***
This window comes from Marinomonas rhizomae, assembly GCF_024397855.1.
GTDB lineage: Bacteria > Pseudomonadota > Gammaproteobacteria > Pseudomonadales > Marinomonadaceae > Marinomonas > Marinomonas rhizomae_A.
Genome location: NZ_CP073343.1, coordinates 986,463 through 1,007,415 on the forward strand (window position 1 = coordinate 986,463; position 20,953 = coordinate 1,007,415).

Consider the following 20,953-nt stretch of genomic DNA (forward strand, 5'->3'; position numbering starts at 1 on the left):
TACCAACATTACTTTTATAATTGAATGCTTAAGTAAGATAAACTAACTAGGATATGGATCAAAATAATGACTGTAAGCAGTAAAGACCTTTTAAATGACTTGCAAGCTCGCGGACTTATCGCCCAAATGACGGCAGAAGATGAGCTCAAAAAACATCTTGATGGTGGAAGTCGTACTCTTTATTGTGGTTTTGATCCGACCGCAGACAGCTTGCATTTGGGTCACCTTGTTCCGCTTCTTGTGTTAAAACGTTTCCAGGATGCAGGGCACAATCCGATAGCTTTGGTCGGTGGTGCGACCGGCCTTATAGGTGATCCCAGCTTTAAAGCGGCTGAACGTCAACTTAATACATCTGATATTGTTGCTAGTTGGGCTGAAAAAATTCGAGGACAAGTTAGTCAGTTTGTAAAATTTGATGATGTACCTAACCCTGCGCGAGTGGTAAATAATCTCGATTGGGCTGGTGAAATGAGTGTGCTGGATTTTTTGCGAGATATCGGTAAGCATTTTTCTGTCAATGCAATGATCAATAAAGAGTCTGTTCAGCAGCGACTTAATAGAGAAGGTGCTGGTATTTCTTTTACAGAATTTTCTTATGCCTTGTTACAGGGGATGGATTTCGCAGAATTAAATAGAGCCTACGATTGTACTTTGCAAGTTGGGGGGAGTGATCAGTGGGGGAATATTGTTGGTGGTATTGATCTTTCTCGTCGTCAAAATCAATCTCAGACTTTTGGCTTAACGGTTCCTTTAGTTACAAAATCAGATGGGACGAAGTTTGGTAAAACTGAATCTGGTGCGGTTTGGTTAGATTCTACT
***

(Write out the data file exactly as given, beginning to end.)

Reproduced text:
This window comes from Marinomonas rhizomae, assembly GCF_024397855.1.
GTDB lineage: Bacteria > Pseudomonadota > Gammaproteobacteria > Pseudomonadales > Marinomonadaceae > Marinomonas > Marinomonas rhizomae_A.
Genome location: NZ_CP073343.1, coordinates 986,463 through 1,007,415 on the forward strand (window position 1 = coordinate 986,463; position 20,953 = coordinate 1,007,415).

Consider the following 20,953-nt stretch of genomic DNA (forward strand, 5'->3'; position numbering starts at 1 on the left):
TACCAACATTACTTTTATAATTGAATGCTTAAGTAAGATAAACTAACTAGGATATGGATCAAAATAATGACTGTAAGCAGTAAAGACCTTTTAAATGACTTGCAAGCTCGCGGACTTATCGCCCAAATGACGGCAGAAGATGAGCTCAAAAAACATCTTGATGGTGGAAGTCGTACTCTTTATTGTGGTTTTGATCCGACCGCAGACAGCTTGCATTTGGGTCACCTTGTTCCGCTTCTTGTGTTAAAACGTTTCCAGGATGCAGGGCACAATCCGATAGCTTTGGTCGGTGGTGCGACCGGCCTTATAGGTGATCCCAGCTTTAAAGCGGCTGAACGTCAACTTAATACATCTGATATTGTTGCTAGTTGGGCTGAAAAAATTCGAGGACAAGTTAGTCAGTTTGTAAAATTTGATGATGTACCTAACCCTGCGCGAGTGGTAAATAATCTCGATTGGGCTGGTGAAATGAGTGTGCTGGATTTTTTGCGAGATATCGGTAAGCATTTTTCTGTCAATGCAATGATCAATAAAGAGTCTGTTCAGCAGCGACTTAATAGAGAAGGTGCTGGTATTTCTTTTACAGAATTTTCTTATGCCTTGTTACAGGGGATGGATTTCGCAGAATTAAATAGAGCCTACGATTGTACTTTGCAAGTTGGGGGGAGTGATCAGTGGGGGAATATTGTTGGTGGTATTGATCTTTCTCGTCGTCAAAATCAATCTCAGACTTTTGGCTTAACGGTTCCTTTAGTTACAAAATCAGATGGGACGAAGTTTGGTAAAACTGAATCTGGTGCGGTTTGGTTAGATTCTACT